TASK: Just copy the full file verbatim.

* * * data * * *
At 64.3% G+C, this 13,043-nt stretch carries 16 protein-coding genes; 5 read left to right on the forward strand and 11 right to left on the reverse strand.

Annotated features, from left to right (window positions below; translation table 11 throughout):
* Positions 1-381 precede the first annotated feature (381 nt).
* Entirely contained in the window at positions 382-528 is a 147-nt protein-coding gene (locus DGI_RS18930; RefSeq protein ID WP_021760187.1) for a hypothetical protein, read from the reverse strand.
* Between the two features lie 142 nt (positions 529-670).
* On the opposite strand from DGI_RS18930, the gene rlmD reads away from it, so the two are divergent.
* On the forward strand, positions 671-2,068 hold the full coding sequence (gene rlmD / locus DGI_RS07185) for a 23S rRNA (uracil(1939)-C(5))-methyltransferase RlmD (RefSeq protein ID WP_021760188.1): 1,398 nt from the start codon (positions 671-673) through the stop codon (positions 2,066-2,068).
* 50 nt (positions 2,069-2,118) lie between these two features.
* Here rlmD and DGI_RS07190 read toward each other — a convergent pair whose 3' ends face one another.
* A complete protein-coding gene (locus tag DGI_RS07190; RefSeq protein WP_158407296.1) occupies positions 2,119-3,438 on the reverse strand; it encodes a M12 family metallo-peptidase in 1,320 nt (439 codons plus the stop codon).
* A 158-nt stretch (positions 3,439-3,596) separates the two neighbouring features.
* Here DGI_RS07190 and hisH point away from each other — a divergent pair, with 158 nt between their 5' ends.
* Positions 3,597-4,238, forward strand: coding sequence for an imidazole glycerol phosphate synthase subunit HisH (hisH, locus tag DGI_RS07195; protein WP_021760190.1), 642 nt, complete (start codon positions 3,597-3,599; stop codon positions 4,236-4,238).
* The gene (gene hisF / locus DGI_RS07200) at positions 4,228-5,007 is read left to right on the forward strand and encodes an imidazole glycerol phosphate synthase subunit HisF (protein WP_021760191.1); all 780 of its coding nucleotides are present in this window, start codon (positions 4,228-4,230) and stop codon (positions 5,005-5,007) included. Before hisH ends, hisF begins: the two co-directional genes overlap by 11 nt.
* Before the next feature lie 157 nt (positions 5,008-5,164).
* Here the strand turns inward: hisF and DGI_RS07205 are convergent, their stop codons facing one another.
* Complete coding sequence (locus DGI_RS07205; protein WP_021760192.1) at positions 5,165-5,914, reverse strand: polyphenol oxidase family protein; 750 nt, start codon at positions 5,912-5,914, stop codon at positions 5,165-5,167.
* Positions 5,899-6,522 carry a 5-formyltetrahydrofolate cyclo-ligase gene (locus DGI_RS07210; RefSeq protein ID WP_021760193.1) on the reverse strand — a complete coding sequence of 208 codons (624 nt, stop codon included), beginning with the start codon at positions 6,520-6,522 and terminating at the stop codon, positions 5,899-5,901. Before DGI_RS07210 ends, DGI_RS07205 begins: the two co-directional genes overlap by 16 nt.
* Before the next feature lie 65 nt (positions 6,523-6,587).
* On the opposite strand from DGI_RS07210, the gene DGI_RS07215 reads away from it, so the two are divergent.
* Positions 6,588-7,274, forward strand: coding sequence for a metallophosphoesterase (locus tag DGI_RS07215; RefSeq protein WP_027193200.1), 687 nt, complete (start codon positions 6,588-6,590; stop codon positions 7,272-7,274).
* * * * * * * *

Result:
At 64.3% G+C, this 13,043-nt stretch carries 16 protein-coding genes; 5 read left to right on the forward strand and 11 right to left on the reverse strand.

Annotated features, from left to right (window positions below; translation table 11 throughout):
* Positions 1-381 precede the first annotated feature (381 nt).
* Entirely contained in the window at positions 382-528 is a 147-nt protein-coding gene (locus DGI_RS18930; RefSeq protein ID WP_021760187.1) for a hypothetical protein, read from the reverse strand.
* Between the two features lie 142 nt (positions 529-670).
* On the opposite strand from DGI_RS18930, the gene rlmD reads away from it, so the two are divergent.
* On the forward strand, positions 671-2,068 hold the full coding sequence (gene rlmD / locus DGI_RS07185) for a 23S rRNA (uracil(1939)-C(5))-methyltransferase RlmD (RefSeq protein ID WP_021760188.1): 1,398 nt from the start codon (positions 671-673) through the stop codon (positions 2,066-2,068).
* 50 nt (positions 2,069-2,118) lie between these two features.
* Here rlmD and DGI_RS07190 read toward each other — a convergent pair whose 3' ends face one another.
* A complete protein-coding gene (locus tag DGI_RS07190; RefSeq protein WP_158407296.1) occupies positions 2,119-3,438 on the reverse strand; it encodes a M12 family metallo-peptidase in 1,320 nt (439 codons plus the stop codon).
* A 158-nt stretch (positions 3,439-3,596) separates the two neighbouring features.
* Here DGI_RS07190 and hisH point away from each other — a divergent pair, with 158 nt between their 5' ends.
* Positions 3,597-4,238, forward strand: coding sequence for an imidazole glycerol phosphate synthase subunit HisH (hisH, locus tag DGI_RS07195; protein WP_021760190.1), 642 nt, complete (start codon positions 3,597-3,599; stop codon positions 4,236-4,238).
* The gene (gene hisF / locus DGI_RS07200) at positions 4,228-5,007 is read left to right on the forward strand and encodes an imidazole glycerol phosphate synthase subunit HisF (protein WP_021760191.1); all 780 of its coding nucleotides are present in this window, start codon (positions 4,228-4,230) and stop codon (positions 5,005-5,007) included. Before hisH ends, hisF begins: the two co-directional genes overlap by 11 nt.
* Before the next feature lie 157 nt (positions 5,008-5,164).
* Here the strand turns inward: hisF and DGI_RS07205 are convergent, their stop codons facing one another.
* Complete coding sequence (locus DGI_RS07205; protein WP_021760192.1) at positions 5,165-5,914, reverse strand: polyphenol oxidase family protein; 750 nt, start codon at positions 5,912-5,914, stop codon at positions 5,165-5,167.
* Positions 5,899-6,522 carry a 5-formyltetrahydrofolate cyclo-ligase gene (locus DGI_RS07210; RefSeq protein ID WP_021760193.1) on the reverse strand — a complete coding sequence of 208 codons (624 nt, stop codon included), beginning with the start codon at positions 6,520-6,522 and terminating at the stop codon, positions 5,899-5,901. Before DGI_RS07210 ends, DGI_RS07205 begins: the two co-directional genes overlap by 16 nt.
* Before the next feature lie 65 nt (positions 6,523-6,587).
* On the opposite strand from DGI_RS07210, the gene DGI_RS07215 reads away from it, so the two are divergent.
* Positions 6,588-7,274, forward strand: coding sequence for a metallophosphoesterase (locus tag DGI_RS07215; RefSeq protein WP_027193200.1), 687 nt, complete (start codon positions 6,588-6,590; stop codon positions 7,272-7,274).